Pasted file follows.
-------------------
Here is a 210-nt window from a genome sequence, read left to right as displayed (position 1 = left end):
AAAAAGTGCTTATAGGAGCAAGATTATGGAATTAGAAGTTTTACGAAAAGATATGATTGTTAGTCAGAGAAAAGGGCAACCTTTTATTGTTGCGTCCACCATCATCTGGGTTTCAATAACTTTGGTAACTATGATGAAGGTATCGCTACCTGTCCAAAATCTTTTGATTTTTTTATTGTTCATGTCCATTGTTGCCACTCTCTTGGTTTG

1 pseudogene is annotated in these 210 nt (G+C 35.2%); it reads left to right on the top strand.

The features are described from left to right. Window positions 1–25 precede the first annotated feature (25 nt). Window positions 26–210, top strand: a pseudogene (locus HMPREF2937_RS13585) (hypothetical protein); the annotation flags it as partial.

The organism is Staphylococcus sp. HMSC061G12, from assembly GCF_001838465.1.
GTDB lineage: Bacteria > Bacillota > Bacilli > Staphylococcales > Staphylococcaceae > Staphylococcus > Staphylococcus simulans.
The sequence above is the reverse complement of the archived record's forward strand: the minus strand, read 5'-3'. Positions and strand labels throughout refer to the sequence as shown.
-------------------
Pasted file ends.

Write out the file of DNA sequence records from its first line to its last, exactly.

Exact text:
Here is a 210-nt window from a genome sequence, read left to right as displayed (position 1 = left end):
AAAAAGTGCTTATAGGAGCAAGATTATGGAATTAGAAGTTTTACGAAAAGATATGATTGTTAGTCAGAGAAAAGGGCAACCTTTTATTGTTGCGTCCACCATCATCTGGGTTTCAATAACTTTGGTAACTATGATGAAGGTATCGCTACCTGTCCAAAATCTTTTGATTTTTTTATTGTTCATGTCCATTGTTGCCACTCTCTTGGTTTG

1 pseudogene is annotated in these 210 nt (G+C 35.2%); it reads left to right on the top strand.

The features are described from left to right. Window positions 1–25 precede the first annotated feature (25 nt). Window positions 26–210, top strand: a pseudogene (locus HMPREF2937_RS13585) (hypothetical protein); the annotation flags it as partial.

The organism is Staphylococcus sp. HMSC061G12, from assembly GCF_001838465.1.
GTDB lineage: Bacteria > Bacillota > Bacilli > Staphylococcales > Staphylococcaceae > Staphylococcus > Staphylococcus simulans.
The sequence above is the reverse complement of the archived record's forward strand: the minus strand, read 5'-3'. Positions and strand labels throughout refer to the sequence as shown.